uday029 wrote in post #17244973
This might have been asked before multiple times but I haven't found a solid answer in any of the previous forums. I started my research and read a lot about different Canon models and almost decided to buy a Canon 70D. As a final step, I did a quick Canon 70D vs "competition" search on youtube to see how it compares to other cameras. Many of the videos were mainly comparing it to Nikon D7100. Both of them came neck to neck in terms of features but I still liked 70D for its amazing auto focus system, other bells and whistles such as swiveling screen, wifi etc etc. But many people started comparing the "sensor quality" --> "photo quality" and Nikon came out on top.
I mainly use my camera for taking landscapes (just an enthusiast) and travel pictures. Nikon D7100 seemed to be better than Canon for landscapes (according to reviewers). Many youtubers quoted DXOMark scores to back it up. I went on their website to do a comparison of sensors to find out that Nikon D7100 scored more than 70D in every category. Ofcourse, these scores do not take into consideration the features like the new auto focus system etc., but they looked only at sensor quality.
My question is how real are these scores? So purely from image quality perspective, Nikon D7100 is better than 70D? Here is the link comparing these two cameras:http://www.dxomark.com …sus-Nikon-D7100___895_865
Also, the ratings are higher for 3rd party lenses. For example Sigma 18-35 has higher ratings for D7100 compared to 70D (although the difference is very less).
Is it recommended to go by these values to make a final decision?
"Real and relevant" might be a better question.
The emphasis some place on DXOmark resembles the personal computer world of twenty years ago, when manufacturers competed for the best scores on PC Magazine's benchmark tests. At a time when personal computer performance was expected to improve from year to year as much of the industry advanced from the i386 through the i486, those benchmark scores were vitally important.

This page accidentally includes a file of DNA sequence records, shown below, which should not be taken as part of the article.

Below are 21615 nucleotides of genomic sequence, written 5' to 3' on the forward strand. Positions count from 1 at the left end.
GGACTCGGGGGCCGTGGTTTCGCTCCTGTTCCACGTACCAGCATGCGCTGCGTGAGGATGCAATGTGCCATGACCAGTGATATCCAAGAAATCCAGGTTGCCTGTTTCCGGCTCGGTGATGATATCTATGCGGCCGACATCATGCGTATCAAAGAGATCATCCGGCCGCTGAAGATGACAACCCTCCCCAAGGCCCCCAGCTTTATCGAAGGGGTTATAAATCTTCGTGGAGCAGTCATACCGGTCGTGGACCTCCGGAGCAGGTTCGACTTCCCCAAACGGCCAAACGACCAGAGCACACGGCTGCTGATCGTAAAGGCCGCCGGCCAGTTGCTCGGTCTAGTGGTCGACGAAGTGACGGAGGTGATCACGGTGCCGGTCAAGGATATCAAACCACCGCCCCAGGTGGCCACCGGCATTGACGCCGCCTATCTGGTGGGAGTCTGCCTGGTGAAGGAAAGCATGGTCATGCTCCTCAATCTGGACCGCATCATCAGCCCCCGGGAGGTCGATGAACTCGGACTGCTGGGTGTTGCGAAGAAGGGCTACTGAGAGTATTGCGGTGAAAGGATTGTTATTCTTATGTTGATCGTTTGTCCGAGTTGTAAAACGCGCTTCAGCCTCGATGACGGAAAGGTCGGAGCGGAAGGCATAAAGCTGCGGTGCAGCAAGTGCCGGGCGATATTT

Eventually, some computer manufacturers were found to have set up their machines solely for big benchmark test scores. Later, as dramatic computer improvement became incremental and computer magazines retreated from the newsstands, the importance of benchmark tests also faded.
With the annual improvement of DSLR performance also fading from major changes to the addition of features, there's also a serious question of whether or not DXOmark numbers are useful to anyone who is interested in pictures more than statistics.
The days, barely 15 years ago, when Michael Reichmann of Luminous Landscape caused a major controversy when he declared that images from Canon's first homegrown DSLR, the D30, were as good as images from 35mm film, have faded.
There are hints that even apparently large differences in DXOmark scores are functionally invisible, and a photographer's skill and technique make a larger difference than the test scores.
There's evidence of that in the selection of Reuters' best photographs of last year, where an entry-level Canon T3 was used to create one of those images, and both Nikon and Canon cameras seem to be equally distributed in being employed to make images that depended more on initiative and courage than on equipment.